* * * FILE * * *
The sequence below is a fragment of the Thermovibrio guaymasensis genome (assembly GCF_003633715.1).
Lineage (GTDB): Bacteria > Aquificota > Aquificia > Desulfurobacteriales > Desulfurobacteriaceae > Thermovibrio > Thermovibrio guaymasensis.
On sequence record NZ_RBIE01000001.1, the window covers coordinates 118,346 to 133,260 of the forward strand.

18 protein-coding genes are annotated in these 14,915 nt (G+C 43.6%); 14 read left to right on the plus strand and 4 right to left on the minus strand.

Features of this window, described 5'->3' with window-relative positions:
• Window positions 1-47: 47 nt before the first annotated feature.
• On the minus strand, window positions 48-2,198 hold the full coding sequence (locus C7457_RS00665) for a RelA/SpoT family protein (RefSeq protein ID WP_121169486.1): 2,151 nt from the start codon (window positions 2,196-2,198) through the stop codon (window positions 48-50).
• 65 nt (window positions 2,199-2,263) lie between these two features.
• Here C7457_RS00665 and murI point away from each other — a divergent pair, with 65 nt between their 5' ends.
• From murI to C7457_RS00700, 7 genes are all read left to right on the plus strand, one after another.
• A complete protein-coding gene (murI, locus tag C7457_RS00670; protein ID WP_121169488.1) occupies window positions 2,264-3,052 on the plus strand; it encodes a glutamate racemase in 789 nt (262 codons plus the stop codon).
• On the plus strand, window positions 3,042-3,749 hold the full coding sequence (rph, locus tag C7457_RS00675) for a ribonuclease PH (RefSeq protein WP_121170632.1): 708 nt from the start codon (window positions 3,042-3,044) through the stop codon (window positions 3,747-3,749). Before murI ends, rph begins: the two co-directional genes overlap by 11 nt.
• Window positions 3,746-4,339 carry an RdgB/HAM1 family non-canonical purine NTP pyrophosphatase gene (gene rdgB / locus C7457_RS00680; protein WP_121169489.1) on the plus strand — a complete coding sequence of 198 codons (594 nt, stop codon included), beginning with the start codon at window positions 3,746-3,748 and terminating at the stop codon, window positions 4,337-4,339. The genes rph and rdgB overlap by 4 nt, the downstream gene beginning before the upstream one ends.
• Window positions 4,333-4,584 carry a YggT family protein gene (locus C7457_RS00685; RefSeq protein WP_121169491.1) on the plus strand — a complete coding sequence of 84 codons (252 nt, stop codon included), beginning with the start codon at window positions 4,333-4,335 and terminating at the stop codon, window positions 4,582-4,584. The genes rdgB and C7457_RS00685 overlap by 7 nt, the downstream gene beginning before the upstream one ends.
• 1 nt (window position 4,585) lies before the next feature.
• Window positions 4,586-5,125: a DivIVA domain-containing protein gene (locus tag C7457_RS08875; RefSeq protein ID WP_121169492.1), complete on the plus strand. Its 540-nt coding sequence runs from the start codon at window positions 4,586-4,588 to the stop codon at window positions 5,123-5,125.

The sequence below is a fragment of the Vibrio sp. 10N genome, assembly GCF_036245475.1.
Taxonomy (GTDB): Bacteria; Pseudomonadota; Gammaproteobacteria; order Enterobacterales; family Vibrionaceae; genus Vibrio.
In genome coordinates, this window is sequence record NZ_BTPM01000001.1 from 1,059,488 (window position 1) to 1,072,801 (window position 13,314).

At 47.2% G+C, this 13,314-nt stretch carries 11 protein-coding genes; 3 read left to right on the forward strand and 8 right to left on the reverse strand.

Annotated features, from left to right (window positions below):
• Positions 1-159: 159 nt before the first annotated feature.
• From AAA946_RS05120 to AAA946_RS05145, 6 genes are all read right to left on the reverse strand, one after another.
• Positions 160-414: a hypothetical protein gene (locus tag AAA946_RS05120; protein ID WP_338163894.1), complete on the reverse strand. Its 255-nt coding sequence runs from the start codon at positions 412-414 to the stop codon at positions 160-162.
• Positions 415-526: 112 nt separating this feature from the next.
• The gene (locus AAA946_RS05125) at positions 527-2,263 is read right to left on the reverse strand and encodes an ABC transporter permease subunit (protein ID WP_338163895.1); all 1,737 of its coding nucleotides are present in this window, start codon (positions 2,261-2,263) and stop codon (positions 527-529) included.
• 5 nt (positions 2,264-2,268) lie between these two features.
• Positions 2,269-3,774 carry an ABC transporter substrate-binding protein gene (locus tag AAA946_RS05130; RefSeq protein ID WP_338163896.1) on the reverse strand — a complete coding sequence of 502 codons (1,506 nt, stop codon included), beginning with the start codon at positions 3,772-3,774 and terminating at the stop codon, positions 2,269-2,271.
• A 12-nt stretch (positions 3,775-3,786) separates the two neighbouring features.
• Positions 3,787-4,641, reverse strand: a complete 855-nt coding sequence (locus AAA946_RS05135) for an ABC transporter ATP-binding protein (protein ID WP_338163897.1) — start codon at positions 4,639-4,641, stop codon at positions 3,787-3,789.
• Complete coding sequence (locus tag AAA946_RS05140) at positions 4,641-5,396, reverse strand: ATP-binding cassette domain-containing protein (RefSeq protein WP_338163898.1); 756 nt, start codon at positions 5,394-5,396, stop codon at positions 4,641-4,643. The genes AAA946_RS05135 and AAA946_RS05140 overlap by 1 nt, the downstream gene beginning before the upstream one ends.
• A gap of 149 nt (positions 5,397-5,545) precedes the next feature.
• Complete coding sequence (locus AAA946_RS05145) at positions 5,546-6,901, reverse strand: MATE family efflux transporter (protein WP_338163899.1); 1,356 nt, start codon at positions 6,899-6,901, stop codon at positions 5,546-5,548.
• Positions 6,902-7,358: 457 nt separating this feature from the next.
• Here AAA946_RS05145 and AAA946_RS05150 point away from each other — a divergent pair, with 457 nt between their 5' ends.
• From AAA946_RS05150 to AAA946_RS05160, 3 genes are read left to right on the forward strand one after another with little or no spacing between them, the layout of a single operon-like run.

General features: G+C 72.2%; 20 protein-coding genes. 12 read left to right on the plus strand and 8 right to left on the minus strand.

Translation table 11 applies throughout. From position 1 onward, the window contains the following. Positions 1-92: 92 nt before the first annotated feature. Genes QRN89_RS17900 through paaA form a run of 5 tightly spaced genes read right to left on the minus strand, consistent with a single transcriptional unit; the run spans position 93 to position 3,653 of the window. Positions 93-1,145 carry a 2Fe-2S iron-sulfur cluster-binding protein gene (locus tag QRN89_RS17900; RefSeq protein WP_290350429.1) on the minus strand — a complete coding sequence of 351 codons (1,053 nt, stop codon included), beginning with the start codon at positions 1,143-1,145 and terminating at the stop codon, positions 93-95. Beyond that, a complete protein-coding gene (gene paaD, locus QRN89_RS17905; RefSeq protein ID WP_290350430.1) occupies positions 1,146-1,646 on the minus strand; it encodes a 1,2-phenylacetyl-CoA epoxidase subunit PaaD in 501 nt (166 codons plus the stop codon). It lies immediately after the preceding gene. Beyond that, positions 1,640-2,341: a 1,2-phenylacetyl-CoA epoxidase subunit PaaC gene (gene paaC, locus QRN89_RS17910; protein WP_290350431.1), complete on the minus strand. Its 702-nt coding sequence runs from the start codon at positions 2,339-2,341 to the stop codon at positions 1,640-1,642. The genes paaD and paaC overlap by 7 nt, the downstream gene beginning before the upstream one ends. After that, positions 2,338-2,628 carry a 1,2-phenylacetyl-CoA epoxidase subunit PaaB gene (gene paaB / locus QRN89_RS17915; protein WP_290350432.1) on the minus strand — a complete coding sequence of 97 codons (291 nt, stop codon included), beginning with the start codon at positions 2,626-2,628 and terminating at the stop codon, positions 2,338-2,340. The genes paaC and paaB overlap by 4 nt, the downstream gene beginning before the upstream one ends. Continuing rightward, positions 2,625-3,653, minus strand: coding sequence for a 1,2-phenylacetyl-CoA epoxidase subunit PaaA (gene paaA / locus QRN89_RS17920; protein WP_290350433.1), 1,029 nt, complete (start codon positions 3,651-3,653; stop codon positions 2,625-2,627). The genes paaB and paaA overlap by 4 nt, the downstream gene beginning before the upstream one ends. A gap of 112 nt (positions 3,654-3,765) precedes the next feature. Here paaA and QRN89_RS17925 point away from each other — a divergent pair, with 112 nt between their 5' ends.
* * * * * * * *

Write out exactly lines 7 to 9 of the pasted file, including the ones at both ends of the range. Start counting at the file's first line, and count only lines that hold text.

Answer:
• On the minus strand, window positions 48-2,198 hold the full coding sequence (locus C7457_RS00665) for a RelA/SpoT family protein (RefSeq protein ID WP_121169486.1): 2,151 nt from the start codon (window positions 2,196-2,198) through the stop codon (window positions 48-50).
• 65 nt (window positions 2,199-2,263) lie between these two features.
• Here C7457_RS00665 and murI point away from each other — a divergent pair, with 65 nt between their 5' ends.